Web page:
Tag Archives: physician

Brain Power: Athletes, Coaches, and Clinicians – Join us for a great event in Bend, or beyond

Today, we’ve got a smattering of amazing educational opportunities to announce:

This Thursday in Bend, OR @ 7:30 at the Westside Clinic: Athletes – Please join Jay Dicharry PT (REP Biomechanics Lab Director) Matt Lieto (Pro Triathlete) and Keats McDougal (Ironman Canada & Tahoe Director) for a night of Mobility and Multi-sport discussion. Jay will provide the latest research on mobility and best practices for multisport athletes. We’ll answer the most common questions: What does stretching do for the body? When should you stretch? How long? What’s the difference between dynamic warm-up and stretching? And how does soft tissue work play into this whole discussion? Next,  Matt will discuss his training plans and and upcoming race prep considerations. Matt will show you how the lessons he’s learned along the way can help you prepare better for your next event. Finally, Matt will lead a Q and A with Keats. They’ll provide an overview and considerations of these two challenging courses. It will help you prep for this year’s race, or feed your stoke for next year!  Stick around after for a question and answer session with our panel. And yes, we’ll have beer. Cost: free. No brainer!

This weekend in Boulder Colorado (7/13-7/14): Calling all healthcare professionals – are you tired of getting your information on running mechanics from the mainstream media? Would you be interested in a immersive weekend of education that is based around hundreds of peer-reviewed articles, hands on clinical assessment, and gait cues? We’ll construct a framework of what we know about running mechanics and their effect on performance and economy. And more importantly, we’ll show you how this information applies not just to the masses, but to your individual patients. In short, this is all the stuff you wish they had told you in Med school, PT program, or ATC curriculum. There are still a few spots left. See here for details.

August 23-24th in San Jose: Tri-athletes and would-be coaches- are you looking to get your Level 1 certification? Then join us for the USA Triathlon coaching clinic. Two days packed full of essential knowledge to help you and your athletes succeed.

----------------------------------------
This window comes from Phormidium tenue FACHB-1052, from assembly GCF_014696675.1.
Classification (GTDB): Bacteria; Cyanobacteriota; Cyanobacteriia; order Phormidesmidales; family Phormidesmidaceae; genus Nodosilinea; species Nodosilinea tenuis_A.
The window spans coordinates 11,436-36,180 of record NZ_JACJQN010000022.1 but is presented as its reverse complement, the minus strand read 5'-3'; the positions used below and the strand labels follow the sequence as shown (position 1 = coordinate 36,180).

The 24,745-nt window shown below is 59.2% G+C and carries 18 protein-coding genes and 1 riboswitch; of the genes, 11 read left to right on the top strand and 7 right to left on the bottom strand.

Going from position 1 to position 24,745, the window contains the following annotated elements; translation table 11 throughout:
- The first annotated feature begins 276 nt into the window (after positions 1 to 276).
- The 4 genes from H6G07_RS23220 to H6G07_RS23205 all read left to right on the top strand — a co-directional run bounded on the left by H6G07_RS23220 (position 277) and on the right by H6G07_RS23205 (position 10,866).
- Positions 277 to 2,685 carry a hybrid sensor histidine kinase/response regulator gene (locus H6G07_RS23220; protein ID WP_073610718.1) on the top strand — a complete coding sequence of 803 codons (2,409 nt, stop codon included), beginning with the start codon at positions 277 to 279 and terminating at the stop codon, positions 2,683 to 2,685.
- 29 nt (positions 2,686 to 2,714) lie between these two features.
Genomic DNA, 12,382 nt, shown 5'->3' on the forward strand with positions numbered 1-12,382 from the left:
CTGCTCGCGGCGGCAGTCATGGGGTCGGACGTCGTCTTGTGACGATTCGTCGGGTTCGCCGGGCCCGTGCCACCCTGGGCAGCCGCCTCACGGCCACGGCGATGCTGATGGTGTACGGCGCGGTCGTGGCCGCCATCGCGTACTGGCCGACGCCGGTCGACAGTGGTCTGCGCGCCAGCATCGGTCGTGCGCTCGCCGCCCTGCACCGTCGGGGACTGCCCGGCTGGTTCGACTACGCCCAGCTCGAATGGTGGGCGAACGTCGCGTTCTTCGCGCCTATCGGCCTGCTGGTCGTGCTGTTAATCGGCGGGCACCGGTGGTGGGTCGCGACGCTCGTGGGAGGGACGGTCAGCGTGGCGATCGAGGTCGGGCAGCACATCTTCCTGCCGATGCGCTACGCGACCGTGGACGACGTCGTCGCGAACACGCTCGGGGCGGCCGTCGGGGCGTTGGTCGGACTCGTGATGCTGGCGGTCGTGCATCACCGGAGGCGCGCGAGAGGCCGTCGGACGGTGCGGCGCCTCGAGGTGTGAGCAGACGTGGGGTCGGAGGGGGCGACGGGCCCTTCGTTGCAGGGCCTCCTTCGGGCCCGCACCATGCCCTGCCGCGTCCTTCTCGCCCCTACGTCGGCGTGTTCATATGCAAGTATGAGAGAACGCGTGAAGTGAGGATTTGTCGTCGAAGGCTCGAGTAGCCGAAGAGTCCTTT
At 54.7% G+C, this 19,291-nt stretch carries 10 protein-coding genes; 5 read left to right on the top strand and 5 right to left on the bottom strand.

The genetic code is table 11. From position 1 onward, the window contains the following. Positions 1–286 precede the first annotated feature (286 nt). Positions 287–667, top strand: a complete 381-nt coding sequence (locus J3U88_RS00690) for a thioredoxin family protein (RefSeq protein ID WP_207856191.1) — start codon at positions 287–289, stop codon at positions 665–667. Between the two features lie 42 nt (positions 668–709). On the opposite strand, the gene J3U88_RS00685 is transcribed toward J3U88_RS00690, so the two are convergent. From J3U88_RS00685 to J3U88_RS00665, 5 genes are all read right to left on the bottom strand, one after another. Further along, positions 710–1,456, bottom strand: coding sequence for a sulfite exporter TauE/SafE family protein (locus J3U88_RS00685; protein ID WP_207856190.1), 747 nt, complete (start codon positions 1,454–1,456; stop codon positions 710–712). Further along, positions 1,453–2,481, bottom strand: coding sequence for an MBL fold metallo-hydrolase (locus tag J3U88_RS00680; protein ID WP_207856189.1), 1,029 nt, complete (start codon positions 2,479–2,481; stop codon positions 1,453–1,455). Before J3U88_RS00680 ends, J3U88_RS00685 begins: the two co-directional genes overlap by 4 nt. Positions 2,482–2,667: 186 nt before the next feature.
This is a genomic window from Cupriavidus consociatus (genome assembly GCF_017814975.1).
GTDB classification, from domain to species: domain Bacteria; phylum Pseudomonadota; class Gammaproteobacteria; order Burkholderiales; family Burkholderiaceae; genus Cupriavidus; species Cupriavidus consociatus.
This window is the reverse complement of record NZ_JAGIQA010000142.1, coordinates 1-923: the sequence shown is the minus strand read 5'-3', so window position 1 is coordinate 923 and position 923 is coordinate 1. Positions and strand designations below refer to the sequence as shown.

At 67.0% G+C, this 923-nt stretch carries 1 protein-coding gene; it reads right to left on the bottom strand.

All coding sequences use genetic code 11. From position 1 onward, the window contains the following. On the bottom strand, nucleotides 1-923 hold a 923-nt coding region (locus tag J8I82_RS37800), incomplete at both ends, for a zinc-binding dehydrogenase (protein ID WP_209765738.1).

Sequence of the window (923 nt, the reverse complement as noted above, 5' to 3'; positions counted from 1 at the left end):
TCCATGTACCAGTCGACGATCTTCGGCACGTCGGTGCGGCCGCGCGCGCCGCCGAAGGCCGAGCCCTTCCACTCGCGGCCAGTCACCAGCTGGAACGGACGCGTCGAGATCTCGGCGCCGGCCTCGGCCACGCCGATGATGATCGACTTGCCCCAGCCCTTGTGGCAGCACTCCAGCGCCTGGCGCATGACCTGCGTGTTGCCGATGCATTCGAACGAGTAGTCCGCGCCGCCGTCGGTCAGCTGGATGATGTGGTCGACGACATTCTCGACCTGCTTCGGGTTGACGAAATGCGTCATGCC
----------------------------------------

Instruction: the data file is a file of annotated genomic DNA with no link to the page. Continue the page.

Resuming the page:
Sept 21st and 22nd in Bay Area: Running Coaches – this one is all for you. We are going to delve into the truth behind running mechanics, screening strategies for your team, the impact of strength training to improve performance,  discuss the role of footwear, and more. Andrew Allden chairs this event – he’s brought in a knock out panel each and every time –  Learn to think outside the box to take your team to the next level @ this USATF Level 3 Coaching Seminar. More info here

Yea, I know – blogging and tweeting is supposed to make us all smarter. But you know what really makes us smarter? talking face to face. See you soon!

Do you sprain your ankles? if so read this!

Screen Shot 2013-06-25 at 3.31.53 AMThere’s a good chance that you heard a friend say ” I sprain my ankles all the time”….or maybe you are the one saying this! Why do some people sprain, and then keep spraining their ankles over and over? Well, we recently published a study examining just this. This study was first-authored by one of our former grad students, Lisa Chinn, PhD,  as part of her dissertation at the University of Virginia. While Lisa has moved on to a faculty position @ Kent State,  she spearheaded this project. So, I thought I’d play “7 Questions with Dr. Chinn.

I’ll briefly set the stage here. People with chronic ankle instability sprain, and keep spraining their ankles. There has been lots of attention paid to this area of research lately, because lots of sprains can cause lots of long term problems, and lead to lots of down time in training. Most of the research comparing the folks who keep spraining their ankles is done comparing walking and running barefoot. Yes, I know the barefoot movement is strong, but let’s face it – most people are wearing shoes, and despite what you’d like to think, barefoot gait is quite different than your gait in shoes (and it’s NOT just rearfoot vs forefoot folks….) Given the following, we thought that we’d examine the different ways people walk and run when they have healthy ankles, “single-sprain” ankles, or “chronic ankle instability” ankles.  This got slightly technical at times, but I tried to summarize things towards the end. Since about 30-60% of you will have this issue, let’s ask Dr Chinn some Q’s: